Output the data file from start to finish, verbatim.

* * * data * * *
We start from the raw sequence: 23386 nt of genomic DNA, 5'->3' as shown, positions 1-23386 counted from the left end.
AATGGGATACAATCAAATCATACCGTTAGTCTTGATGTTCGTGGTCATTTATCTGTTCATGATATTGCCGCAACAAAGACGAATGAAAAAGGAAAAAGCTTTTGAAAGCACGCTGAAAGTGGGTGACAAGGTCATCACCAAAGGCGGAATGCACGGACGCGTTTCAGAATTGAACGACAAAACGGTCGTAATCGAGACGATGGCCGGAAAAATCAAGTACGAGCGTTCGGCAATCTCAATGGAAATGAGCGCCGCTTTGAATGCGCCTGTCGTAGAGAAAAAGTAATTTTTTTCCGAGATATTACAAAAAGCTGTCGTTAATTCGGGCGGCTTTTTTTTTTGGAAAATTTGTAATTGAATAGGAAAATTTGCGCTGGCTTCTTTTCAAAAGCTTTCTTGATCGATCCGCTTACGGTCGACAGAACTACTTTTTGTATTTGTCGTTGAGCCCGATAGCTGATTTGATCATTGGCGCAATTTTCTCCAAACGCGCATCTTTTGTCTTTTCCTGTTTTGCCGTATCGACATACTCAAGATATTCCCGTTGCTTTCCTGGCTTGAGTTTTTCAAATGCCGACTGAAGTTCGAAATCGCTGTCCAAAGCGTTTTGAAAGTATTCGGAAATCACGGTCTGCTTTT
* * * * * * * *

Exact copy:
We start from the raw sequence: 23386 nt of genomic DNA, 5'->3' as shown, positions 1-23386 counted from the left end.
AATGGGATACAATCAAATCATACCGTTAGTCTTGATGTTCGTGGTCATTTATCTGTTCATGATATTGCCGCAACAAAGACGAATGAAAAAGGAAAAAGCTTTTGAAAGCACGCTGAAAGTGGGTGACAAGGTCATCACCAAAGGCGGAATGCACGGACGCGTTTCAGAATTGAACGACAAAACGGTCGTAATCGAGACGATGGCCGGAAAAATCAAGTACGAGCGTTCGGCAATCTCAATGGAAATGAGCGCCGCTTTGAATGCGCCTGTCGTAGAGAAAAAGTAATTTTTTTCCGAGATATTACAAAAAGCTGTCGTTAATTCGGGCGGCTTTTTTTTTTGGAAAATTTGTAATTGAATAGGAAAATTTGCGCTGGCTTCTTTTCAAAAGCTTTCTTGATCGATCCGCTTACGGTCGACAGAACTACTTTTTGTATTTGTCGTTGAGCCCGATAGCTGATTTGATCATTGGCGCAATTTTCTCCAAACGCGCATCTTTTGTCTTTTCCTGTTTTGCCGTATCGACATACTCAAGATATTCCCGTTGCTTTCCTGGCTTGAGTTTTTCAAATGCCGACTGAAGTTCGAAATCGCTGTCCAAAGCGTTTTGAAAGTATTCGGAAATCACGGTCTGCTTTT